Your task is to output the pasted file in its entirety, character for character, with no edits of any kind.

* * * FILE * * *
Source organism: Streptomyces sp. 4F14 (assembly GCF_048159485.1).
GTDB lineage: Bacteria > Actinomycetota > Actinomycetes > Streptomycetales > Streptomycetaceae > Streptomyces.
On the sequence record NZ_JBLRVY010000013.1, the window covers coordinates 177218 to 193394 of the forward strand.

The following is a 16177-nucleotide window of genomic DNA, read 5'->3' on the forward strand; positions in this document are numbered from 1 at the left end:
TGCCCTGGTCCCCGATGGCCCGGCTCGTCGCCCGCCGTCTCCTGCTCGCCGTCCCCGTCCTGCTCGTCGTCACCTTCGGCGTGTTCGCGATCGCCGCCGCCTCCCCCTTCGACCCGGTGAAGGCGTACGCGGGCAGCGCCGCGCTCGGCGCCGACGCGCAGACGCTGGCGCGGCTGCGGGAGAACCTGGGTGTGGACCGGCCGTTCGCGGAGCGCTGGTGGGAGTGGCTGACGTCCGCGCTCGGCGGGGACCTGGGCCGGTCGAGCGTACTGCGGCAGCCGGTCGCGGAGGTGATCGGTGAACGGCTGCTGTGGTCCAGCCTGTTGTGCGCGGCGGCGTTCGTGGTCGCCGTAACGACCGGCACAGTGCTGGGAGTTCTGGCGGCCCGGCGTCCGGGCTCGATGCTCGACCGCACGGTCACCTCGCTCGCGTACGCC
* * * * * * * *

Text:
Source organism: Streptomyces sp. 4F14 (assembly GCF_048159485.1).
GTDB lineage: Bacteria > Actinomycetota > Actinomycetes > Streptomycetales > Streptomycetaceae > Streptomyces.
On the sequence record NZ_JBLRVY010000013.1, the window covers coordinates 177218 to 193394 of the forward strand.

The following is a 16177-nucleotide window of genomic DNA, read 5'->3' on the forward strand; positions in this document are numbered from 1 at the left end:
TGCCCTGGTCCCCGATGGCCCGGCTCGTCGCCCGCCGTCTCCTGCTCGCCGTCCCCGTCCTGCTCGTCGTCACCTTCGGCGTGTTCGCGATCGCCGCCGCCTCCCCCTTCGACCCGGTGAAGGCGTACGCGGGCAGCGCCGCGCTCGGCGCCGACGCGCAGACGCTGGCGCGGCTGCGGGAGAACCTGGGTGTGGACCGGCCGTTCGCGGAGCGCTGGTGGGAGTGGCTGACGTCCGCGCTCGGCGGGGACCTGGGCCGGTCGAGCGTACTGCGGCAGCCGGTCGCGGAGGTGATCGGTGAACGGCTGCTGTGGTCCAGCCTGTTGTGCGCGGCGGCGTTCGTGGTCGCCGTAACGACCGGCACAGTGCTGGGAGTTCTGGCGGCCCGGCGTCCGGGCTCGATGCTCGACCGCACGGTCACCTCGCTCGCGTACGCC